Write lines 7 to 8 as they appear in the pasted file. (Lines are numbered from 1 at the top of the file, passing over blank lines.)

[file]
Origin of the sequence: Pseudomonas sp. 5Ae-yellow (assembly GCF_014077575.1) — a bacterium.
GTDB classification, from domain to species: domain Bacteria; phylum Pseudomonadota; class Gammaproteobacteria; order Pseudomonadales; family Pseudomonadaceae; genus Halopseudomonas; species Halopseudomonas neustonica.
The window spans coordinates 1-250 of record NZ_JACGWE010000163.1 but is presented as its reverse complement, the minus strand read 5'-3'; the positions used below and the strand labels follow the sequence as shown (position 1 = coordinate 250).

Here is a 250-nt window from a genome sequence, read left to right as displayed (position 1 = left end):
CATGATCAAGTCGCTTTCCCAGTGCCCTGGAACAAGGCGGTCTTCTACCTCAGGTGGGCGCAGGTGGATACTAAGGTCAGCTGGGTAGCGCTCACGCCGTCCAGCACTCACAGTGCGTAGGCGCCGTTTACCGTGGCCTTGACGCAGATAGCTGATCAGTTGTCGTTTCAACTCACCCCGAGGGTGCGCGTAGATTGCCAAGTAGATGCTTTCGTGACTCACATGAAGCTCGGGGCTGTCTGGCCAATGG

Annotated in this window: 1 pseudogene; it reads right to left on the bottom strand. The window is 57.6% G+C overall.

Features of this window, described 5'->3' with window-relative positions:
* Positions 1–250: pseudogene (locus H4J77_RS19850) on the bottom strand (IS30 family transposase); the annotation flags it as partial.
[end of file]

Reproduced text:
Features of this window, described 5'->3' with window-relative positions:
* Positions 1–250: pseudogene (locus H4J77_RS19850) on the bottom strand (IS30 family transposase); the annotation flags it as partial.